Building large dams has increasingly run into grassroots opposition in established democracies but has gained momentum in autocratic states, which often tout their benefits for combating droughts and water shortages. But as the Mekong River (Southeast Asia’s lifeline) illustrates, giant upstream dams can contribute to depletion and intensify parched conditions in downriver regions.
The spate of dam building in Asian autocracies is exacerbating already fraught water security disputes.
India and Japan demonstrate that dams and democracy normally don’t go well together. Whereas China continues to build giant dams, trumpeting them as symbols of its engineering prowess, the public pressures generated by the Japanese and Indian democracies act as a brake on ambitious water projects that displace many people or flood vast areas.
For example, India’s plan to link up its major rivers through man-made canals remains in the realm of fantasy. But China’s similar program, known as the South-North Water Diversion Project, has been transferring water domestically through the central and eastern routes.
In fact, given the power of nongovernmental organizations in many democratic states, it has become difficult to build large dams in most democracies. Cost and time overruns are common problems in democracies when dam projects are pursued.
The cornerstone of India’s controversial Narmada Dam — 15.5 times smaller than China’s Three Gorges Dam, the world’s largest — was laid in 1961. More than 56 years later, the dam was dedicated to the nation by Prime Minister Narendra Modi. The Narmada project, however, is still not fully complete.
Likewise, the Yamba Dam in Gunma Prefecture has been decades in the making. The 116-meter-tall multipurpose dam on the Agatsumagawa River, upstream of the Tonegawa River, is finally to be commissioned next spring. With a storage capacity of 107.5 million cubic meters, the dam will be utilized for power generation and water control and release.
The recent debut of the 1,285-megawatt Xayaburi Dam in Laos illustrates how autocracies steamroll protests and discount environmental concerns to complete projects. The Xayaburi — the first of at least nine Mekong dam projects in communist-ruled Laos — was commissioned despite concerns that it could worsen the drought in the downstream basin in Cambodia and Vietnam.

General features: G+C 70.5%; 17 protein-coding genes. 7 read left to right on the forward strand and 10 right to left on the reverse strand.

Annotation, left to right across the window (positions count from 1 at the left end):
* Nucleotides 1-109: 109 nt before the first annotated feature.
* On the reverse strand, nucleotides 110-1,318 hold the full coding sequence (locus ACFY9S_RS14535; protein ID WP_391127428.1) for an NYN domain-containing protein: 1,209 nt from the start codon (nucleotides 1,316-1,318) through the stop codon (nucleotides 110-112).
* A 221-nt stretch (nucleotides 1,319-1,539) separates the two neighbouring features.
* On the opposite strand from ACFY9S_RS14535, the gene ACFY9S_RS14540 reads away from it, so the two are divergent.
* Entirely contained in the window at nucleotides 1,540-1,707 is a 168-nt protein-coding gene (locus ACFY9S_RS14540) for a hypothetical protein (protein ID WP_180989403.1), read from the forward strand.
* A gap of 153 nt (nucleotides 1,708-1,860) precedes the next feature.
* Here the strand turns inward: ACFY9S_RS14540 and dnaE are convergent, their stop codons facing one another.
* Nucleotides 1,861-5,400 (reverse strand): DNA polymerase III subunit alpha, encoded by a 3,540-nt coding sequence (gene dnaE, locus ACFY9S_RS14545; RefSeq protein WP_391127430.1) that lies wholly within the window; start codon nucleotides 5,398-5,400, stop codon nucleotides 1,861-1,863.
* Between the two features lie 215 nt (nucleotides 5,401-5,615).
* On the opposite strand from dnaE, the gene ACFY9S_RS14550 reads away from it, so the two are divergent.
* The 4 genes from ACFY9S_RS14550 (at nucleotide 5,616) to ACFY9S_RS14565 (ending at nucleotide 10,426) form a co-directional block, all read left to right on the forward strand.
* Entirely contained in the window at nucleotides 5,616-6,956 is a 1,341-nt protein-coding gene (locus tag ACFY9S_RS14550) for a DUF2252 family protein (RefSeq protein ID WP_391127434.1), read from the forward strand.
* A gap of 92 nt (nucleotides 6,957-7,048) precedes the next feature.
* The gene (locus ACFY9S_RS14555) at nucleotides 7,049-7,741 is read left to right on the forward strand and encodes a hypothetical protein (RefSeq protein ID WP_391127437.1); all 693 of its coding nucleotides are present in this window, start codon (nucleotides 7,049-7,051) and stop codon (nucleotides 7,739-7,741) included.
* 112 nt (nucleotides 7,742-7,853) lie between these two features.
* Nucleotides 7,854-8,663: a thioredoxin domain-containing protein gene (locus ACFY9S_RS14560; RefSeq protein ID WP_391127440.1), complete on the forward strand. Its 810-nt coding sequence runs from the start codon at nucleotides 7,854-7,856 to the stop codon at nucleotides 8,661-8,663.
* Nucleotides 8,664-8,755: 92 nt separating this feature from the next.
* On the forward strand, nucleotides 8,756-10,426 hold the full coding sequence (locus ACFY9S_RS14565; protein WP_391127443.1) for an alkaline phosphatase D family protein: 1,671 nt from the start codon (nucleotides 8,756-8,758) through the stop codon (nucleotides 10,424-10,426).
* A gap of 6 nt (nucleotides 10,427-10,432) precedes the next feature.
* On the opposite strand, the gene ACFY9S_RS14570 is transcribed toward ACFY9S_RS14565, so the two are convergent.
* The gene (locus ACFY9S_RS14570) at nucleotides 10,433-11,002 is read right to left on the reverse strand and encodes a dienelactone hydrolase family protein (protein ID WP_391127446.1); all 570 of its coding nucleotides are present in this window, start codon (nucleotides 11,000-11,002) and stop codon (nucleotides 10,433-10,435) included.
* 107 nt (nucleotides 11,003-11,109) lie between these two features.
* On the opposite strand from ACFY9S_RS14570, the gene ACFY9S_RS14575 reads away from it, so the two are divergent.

No nation, however, can match China’s dam-building frenzy. It is increasingly damming international rivers that serve as the lifeblood for the countries of Southeast and South Asia.
Take the Mekong: Just before that river crosses from the Tibetan Plateau into Southeast Asia, China has erected a cascade of mega-dams. Its 11 Mekong dams have a capacity to generate more than 21,300 megawatts of electricity — greater than the installed hydropower capacity of the downriver countries combined. It is working on at least eight more giant dams on the Mekong.
Every since the cascade of Chinese dams came up on the Mekong, droughts have become more frequent and intense in the downriver countries. The Mekong, which is normally at least 3 meters high at this time of the year, is today running at a record low level, with its flow reduced to a trickle in some stretches. This has resulted in seawater intrusion into the Mekong Delta in southern Vietnam, with rice farmers forced to switch to shrimp farming or growing reeds.
China has promised to release more dam water for the drought-stricken countries. The offer, however, highlights the newfound reliance of downriver countries on Chinese goodwill. By diverting river waters to its mega-dams, China has emerged as Asia’s upstream water controller, arming it with powerful leverage.
The downriver countries have also been saddled with long-term environmental costs. For example, Asian rivers’ monsoon-season flooding cycle helps to refertilize farmland naturally by spreading nutrient-rich sediment, which rivers bring from the mountain ranges. The flooding cycle also opens giant fish nurseries.
China’s dams, however, have disrupted the Mekong’s annual flooding cycle and impeded the flow of sediment, affecting even marine life.
The Mekong Delta, for its part, exemplifies how heavy upstream damming, by reducing a river’s discharge of freshwater and sediment into the sea, causes a delta to retreat. Indeed, according to a Mekong River Commission study, the upstream dams’ cumulative effect would likely be the extinction of most migratory fish species in the basin.
What is happening to the Mekong today could happen tomorrow to the other Tibet-originating international rivers that are the target of China’s dam builders.
Simply put, the proliferation of upstream dams is beginning to impose costs across much of Asia. Dams are also set to exacerbate water-sharing disputes, which have already become common between Asian nations and provinces. Add to the picture the security dynamic: The Mekong, like the South China Sea, is emerging as a new flash point, with U.S. Secretary of State Mike Pompeo slamming China’s dam frenzy for reducing the river’s flow to a record low.
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Dams help generate electricity and store water for the dry season. But heavy upstream damming, by irreparably damaging a river system and wreaking broader environmental havoc, eventually leaves no winners, only losers.
To avert a parched future, defiant unilateralism must give way to basin-wide institutionalized collaboration, centered on a balance between each county’s rights and obligations.
Brahma Chellaney is a geostrategist and author of “Water: Asia’s New Battleground,” winner of the Bernard Schwartz Award.
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